The art show was called "Reverse Engineering" and featured work by Micol Hebron. In addition to the silent, smiling women, the show featured video screens and projections exploring gender roles and expectations of women.
In her artist's statement, Hebron offered her services to help other female artists. The impression I got was that, due to various social pressures and expectations, it is hard to be a working female artist. To paraphrase Rosie the Riveter, "We've come a long way, baby, but we've got a long way to go."
When Landon and I walked into the gallery, the vibe was weird, borderline uncomfortable. Here were all these stationary women, wearing big fake smiles. The people attending the exhibit didn't talk much; mostly they looked at the video screens and occasionally made awkward, wordless eye contact with the women.
As a performance piece, it was successful. In disrupting normal human social interaction, the show forced the viewer to reflect both on his/her place in this space. As a viewer, I was unsure how to interact with the women. It was awkward and jarring, and I imagine that was the artist's intention. Some of the silent, smiling women were clearly uncomfortable themselves. Everyone was uncomfortable, and that was the point, I think.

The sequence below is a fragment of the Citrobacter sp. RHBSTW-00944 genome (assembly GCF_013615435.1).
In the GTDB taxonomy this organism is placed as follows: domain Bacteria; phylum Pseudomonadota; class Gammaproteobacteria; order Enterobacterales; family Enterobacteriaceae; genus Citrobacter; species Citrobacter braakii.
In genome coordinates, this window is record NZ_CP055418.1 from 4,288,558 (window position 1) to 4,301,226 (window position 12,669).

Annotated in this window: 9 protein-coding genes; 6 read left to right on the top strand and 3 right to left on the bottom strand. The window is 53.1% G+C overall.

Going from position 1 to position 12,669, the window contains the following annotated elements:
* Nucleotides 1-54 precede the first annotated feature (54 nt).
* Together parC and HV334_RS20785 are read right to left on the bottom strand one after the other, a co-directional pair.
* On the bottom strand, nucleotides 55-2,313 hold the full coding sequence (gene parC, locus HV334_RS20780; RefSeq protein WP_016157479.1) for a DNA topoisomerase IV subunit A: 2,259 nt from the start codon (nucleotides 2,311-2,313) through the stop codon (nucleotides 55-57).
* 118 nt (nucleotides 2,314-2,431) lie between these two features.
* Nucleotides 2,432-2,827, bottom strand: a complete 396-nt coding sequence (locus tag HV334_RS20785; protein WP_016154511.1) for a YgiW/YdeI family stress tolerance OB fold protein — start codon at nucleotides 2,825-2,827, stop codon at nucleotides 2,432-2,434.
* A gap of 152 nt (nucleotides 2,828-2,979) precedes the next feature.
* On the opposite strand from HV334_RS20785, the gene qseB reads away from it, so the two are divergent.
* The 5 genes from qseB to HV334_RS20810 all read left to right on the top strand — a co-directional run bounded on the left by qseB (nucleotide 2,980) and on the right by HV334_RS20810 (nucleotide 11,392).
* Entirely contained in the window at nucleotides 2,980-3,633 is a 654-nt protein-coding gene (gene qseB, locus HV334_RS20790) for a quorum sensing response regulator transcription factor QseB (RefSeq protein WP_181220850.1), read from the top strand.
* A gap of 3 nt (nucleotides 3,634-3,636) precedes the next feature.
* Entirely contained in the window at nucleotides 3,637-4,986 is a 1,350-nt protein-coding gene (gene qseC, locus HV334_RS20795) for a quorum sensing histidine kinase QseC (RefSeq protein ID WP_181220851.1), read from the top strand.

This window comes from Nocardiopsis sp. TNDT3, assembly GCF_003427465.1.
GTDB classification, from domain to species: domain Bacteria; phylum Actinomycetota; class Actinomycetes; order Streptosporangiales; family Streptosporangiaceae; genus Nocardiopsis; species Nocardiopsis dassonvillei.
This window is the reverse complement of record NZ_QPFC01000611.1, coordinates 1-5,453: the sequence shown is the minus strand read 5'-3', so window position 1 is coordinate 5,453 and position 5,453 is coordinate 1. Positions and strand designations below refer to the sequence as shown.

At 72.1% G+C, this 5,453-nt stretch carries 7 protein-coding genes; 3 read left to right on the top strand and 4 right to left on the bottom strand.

In a room at the back of the gallery was a chair and a video being projected on a screen. The video showed the artist crying.
The show clearly came from a feminist perspective. For a long time growing up, I had sort of a negative impression of feminism or feminists. But then I took a Women's Studies course in college and learned that feminism is basically just the belief in equal rights for men and women. It was then that I realized that, not only do I respect feminists, but I am one myself.
After the show, we went to eat at the famous Foo Chow restaurant in Chinatown, where Jackie Chan filmed his "bestseller movie" Rush Hour (see bottom of menu).